What glue should I use to assemble these paper airplanes?
Using a correct glue is very important, otherwise the assembly could be more difficult and the airplane could turn out ugly and wizened. A suitable glue should have these qualities:
-Accurate application so that you can easily apply a bead of glue over a narrow paper tab.
-Transparent. The airplane will look better if too much glue is applied and it overflows tabs' boundaries.
-It should dry fast enough. It should be strong enough to hold pieces together after two minutes.
-It should dry slow enough. The glue must allow enough time to manoeuvre pieces before setting.
-Most importantly: The glue must not deform or wrinkle the paper.
Testing different types of glue determined that transparent liquid contact glues fit these requirements. They can be found in the "Glues" section of large shopping centres and hardware stores. Examples:
Aleene's Original Tacky Glue
Scotch Quick Dry Adhesive
BeaconAdhesives Zip Dry Paper Glue
BeaconAdhesives 3-in-1 Advanced Craft Glue
Supergen Transparent Contact Glue
Pattex Transparent Contact Glue
In order to test a glue, spread a little over a sheet of paper, then stick another piece of paper over the glue. Wait two minutes and try to detach the piece of paper. If it separates easily, the glue is not suitable to assemble paper airplanes. Let the glue dry completely for 30 min-1 hour. If the paper becomes bent or wrinkled, the glue is definitely wrong for this purpose. Testing some different glues produced these results:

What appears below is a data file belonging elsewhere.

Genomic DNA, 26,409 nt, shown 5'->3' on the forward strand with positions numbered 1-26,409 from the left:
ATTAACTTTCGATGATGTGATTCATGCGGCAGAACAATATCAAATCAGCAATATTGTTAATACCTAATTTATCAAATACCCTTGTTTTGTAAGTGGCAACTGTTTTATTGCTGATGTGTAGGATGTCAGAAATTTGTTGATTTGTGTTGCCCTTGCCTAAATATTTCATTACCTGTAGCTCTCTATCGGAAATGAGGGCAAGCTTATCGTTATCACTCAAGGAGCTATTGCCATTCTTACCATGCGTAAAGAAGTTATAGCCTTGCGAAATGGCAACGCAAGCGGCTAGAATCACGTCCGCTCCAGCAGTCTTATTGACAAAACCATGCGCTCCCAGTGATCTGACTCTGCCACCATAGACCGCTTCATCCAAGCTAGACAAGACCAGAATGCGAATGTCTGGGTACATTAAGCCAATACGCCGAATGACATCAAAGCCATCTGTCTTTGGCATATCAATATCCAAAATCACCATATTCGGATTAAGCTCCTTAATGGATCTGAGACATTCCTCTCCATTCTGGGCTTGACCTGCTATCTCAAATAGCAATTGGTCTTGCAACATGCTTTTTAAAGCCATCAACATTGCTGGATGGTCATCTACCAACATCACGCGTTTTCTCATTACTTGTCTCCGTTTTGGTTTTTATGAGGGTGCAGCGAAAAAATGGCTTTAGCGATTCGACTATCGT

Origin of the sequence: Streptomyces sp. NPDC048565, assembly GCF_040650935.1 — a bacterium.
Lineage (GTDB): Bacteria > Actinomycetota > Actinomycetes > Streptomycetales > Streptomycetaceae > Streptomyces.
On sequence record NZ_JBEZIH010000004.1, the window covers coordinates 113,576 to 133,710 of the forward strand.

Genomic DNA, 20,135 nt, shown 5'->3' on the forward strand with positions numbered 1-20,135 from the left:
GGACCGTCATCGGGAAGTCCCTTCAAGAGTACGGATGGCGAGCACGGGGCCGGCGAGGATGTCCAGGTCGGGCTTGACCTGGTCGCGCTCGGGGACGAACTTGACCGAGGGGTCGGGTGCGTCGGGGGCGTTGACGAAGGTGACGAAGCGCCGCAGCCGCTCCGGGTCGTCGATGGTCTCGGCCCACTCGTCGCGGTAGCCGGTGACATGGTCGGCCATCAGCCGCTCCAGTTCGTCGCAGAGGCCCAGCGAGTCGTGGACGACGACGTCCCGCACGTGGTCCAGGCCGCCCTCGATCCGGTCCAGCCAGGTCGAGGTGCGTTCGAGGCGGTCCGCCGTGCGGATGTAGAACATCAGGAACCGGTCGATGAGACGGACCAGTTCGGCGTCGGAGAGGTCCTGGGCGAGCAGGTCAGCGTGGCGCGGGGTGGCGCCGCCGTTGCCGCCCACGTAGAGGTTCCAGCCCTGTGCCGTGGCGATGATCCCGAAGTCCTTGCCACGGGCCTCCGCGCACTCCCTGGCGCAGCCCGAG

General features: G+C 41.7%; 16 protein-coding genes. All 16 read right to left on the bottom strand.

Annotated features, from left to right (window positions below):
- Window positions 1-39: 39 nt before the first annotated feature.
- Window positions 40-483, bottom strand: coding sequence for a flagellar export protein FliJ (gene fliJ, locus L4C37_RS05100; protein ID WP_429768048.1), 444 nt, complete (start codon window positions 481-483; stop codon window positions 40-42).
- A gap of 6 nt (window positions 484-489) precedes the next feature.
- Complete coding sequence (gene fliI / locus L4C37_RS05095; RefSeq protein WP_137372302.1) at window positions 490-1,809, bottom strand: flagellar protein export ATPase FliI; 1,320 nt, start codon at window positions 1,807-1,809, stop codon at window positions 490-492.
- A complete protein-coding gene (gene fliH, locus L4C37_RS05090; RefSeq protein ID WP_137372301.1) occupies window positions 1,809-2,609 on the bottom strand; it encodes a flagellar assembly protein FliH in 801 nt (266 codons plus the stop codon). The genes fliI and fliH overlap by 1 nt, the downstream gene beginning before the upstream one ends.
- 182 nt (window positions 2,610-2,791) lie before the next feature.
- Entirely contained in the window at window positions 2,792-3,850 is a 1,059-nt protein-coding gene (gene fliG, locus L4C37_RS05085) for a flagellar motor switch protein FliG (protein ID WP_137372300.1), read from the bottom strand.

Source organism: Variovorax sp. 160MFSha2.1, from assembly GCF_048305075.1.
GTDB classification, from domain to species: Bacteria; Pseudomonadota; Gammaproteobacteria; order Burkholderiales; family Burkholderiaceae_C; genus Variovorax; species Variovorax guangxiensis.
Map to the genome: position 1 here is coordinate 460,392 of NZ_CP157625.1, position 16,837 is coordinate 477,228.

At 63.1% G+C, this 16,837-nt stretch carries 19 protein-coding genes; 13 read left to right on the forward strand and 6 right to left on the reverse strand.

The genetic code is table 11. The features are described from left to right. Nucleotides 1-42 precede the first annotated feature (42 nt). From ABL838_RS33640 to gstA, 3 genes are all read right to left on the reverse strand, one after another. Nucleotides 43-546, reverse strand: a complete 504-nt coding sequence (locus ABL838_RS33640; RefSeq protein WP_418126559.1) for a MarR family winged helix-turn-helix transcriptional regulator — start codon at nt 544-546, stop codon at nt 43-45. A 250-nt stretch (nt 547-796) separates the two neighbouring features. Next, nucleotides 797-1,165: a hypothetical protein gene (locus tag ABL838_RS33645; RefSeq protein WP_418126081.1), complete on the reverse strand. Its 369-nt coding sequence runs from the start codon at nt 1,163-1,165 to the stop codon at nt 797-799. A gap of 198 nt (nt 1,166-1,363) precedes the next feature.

-Stick Glue is not accurate and bends the paper. It dries well though.
-Poly Glue for plastic models simply doesn't stick to paper.
-Cyanoacrylate glue also does not seem to paste paper.
-Wood glue dries too slow and bends the paper.
-Expanded Polystyrene glue dries too slowly.
-Yellow contact glue is suitable but yields a dirty result.
-Balsa cement is clean, dries and sticks well but it significantly bends the paper.
-Finally, Transparent contact glue suited all requirements.
What paper should I use for these paper airplanes?
Typical office paper for general use in letter format // DIN A4, with a base weight of 20lb // 80gr/m2, may be best. It is light enough to assemble flying models and easy to fold. Using thicker paper will produce better looking models but they will be heavier and more difficult to fold.
Printing quality should be normal or draft. Too much ink on common paper could result in wrinkles.
I placed my order some time ago and I haven't received my models yet
The product that you are purchasing is an e-book. It is a PDF document with airplane parts to print at home. It also contains detailed step by step assembly instructions and a flying guide. After the payment is complete, you will see a link to download the e-book to your computer. You will receive a confirmation e-mail with the same link. Don't expect to receive your order by postal mail. You must download it to your computer yourself after the payment is done.
Which is the best airplane?
Depending on the features you are looking for in the airplane, you will find some planes are better than others. The following table compares four qualities of airplanes in the PaperAircrafts collection. Of course, these comparisons have nothing to do with the actual airplanes nor with the same models in other collections.